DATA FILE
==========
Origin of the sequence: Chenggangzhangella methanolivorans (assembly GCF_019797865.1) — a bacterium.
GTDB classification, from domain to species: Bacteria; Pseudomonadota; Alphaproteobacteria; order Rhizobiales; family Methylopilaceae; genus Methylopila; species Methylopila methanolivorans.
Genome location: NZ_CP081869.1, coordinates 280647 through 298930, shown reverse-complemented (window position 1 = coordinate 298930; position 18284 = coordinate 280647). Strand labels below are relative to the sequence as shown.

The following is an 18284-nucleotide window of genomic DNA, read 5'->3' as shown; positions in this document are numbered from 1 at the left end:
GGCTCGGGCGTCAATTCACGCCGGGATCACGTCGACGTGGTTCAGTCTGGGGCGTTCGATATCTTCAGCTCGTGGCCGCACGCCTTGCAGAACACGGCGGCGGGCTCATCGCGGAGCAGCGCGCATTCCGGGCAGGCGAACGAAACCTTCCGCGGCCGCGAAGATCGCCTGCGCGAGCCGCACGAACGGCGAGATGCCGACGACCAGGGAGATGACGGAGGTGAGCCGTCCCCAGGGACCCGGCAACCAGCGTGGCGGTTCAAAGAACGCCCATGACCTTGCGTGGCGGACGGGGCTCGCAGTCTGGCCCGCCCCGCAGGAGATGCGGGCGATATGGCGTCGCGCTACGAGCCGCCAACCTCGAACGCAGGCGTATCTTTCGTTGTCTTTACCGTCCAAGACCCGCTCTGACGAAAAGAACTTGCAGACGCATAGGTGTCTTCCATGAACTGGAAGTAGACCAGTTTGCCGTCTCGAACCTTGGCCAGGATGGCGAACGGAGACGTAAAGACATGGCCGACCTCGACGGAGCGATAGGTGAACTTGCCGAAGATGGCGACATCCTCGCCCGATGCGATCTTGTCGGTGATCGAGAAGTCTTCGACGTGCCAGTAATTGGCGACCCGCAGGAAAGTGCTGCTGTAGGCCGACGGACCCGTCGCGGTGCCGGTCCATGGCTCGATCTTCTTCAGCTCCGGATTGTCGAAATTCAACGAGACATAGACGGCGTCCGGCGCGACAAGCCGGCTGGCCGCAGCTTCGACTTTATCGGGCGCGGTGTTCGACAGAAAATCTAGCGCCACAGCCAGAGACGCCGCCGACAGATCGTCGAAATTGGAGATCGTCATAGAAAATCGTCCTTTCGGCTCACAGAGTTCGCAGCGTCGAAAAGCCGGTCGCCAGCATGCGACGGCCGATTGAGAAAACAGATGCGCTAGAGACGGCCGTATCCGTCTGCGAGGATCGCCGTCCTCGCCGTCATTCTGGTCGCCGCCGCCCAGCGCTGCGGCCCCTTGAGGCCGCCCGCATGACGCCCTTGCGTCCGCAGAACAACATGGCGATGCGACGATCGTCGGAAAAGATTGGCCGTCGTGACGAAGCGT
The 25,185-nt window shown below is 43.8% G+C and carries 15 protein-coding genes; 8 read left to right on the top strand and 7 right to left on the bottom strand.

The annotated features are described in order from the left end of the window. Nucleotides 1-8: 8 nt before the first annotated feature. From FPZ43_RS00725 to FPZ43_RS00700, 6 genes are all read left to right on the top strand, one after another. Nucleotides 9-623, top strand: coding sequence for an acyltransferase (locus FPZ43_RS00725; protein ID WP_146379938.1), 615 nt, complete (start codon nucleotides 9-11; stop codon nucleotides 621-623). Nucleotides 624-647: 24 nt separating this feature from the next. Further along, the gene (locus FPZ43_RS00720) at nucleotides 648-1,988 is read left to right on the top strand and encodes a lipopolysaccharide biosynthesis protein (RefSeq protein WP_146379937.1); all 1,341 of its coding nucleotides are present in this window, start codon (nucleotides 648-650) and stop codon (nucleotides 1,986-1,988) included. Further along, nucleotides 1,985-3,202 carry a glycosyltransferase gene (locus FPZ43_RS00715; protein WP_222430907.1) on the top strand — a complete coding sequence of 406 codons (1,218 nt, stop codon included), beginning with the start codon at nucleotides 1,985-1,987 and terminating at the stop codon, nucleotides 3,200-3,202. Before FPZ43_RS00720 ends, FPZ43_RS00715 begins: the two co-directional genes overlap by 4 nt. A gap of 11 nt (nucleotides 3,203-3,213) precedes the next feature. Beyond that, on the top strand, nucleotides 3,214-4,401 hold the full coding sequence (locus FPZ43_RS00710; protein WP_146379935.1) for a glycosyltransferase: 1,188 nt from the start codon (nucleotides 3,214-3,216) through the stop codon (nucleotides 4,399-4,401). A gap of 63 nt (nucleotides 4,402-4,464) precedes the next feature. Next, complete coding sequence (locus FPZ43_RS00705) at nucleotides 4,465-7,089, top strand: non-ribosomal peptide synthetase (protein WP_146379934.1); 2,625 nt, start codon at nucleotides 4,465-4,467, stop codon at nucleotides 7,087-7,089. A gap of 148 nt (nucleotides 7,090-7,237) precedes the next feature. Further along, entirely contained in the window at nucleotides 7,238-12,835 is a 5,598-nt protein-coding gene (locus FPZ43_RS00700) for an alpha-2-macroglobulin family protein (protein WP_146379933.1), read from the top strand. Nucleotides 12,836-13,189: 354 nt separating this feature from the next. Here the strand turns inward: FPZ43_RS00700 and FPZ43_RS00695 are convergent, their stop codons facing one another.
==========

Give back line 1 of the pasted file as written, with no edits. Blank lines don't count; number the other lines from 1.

Origin of the sequence: Chenggangzhangella methanolivorans (assembly GCF_019797865.1) — a bacterium.